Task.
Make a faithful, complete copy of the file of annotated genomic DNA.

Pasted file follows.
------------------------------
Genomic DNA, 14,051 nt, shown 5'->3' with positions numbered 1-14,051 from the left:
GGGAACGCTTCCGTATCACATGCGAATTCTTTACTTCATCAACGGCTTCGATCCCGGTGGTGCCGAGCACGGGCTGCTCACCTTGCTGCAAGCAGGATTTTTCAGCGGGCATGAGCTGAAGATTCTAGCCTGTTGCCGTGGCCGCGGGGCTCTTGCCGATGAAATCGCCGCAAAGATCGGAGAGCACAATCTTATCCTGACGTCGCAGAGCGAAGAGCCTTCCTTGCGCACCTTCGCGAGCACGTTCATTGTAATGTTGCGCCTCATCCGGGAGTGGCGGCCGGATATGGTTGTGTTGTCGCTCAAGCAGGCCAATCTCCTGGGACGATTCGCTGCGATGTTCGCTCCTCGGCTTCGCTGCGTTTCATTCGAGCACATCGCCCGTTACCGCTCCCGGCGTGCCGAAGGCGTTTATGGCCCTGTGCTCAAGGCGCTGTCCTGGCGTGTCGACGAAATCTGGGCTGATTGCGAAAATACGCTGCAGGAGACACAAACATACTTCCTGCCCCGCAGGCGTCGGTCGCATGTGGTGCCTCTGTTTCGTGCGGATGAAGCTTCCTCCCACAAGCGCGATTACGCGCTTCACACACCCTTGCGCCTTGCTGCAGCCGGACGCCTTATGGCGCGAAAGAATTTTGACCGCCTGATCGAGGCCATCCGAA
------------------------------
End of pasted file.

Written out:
Genomic DNA, 14,051 nt, shown 5'->3' with positions numbered 1-14,051 from the left:
GGGAACGCTTCCGTATCACATGCGAATTCTTTACTTCATCAACGGCTTCGATCCCGGTGGTGCCGAGCACGGGCTGCTCACCTTGCTGCAAGCAGGATTTTTCAGCGGGCATGAGCTGAAGATTCTAGCCTGTTGCCGTGGCCGCGGGGCTCTTGCCGATGAAATCGCCGCAAAGATCGGAGAGCACAATCTTATCCTGACGTCGCAGAGCGAAGAGCCTTCCTTGCGCACCTTCGCGAGCACGTTCATTGTAATGTTGCGCCTCATCCGGGAGTGGCGGCCGGATATGGTTGTGTTGTCGCTCAAGCAGGCCAATCTCCTGGGACGATTCGCTGCGATGTTCGCTCCTCGGCTTCGCTGCGTTTCATTCGAGCACATCGCCCGTTACCGCTCCCGGCGTGCCGAAGGCGTTTATGGCCCTGTGCTCAAGGCGCTGTCCTGGCGTGTCGACGAAATCTGGGCTGATTGCGAAAATACGCTGCAGGAGACACAAACATACTTCCTGCCCCGCAGGCGTCGGTCGCATGTGGTGCCTCTGTTTCGTGCGGATGAAGCTTCCTCCCACAAGCGCGATTACGCGCTTCACACACCCTTGCGCCTTGCTGCAGCCGGACGCCTTATGGCGCGAAAGAATTTTGACCGCCTGATCGAGGCCATCCGAA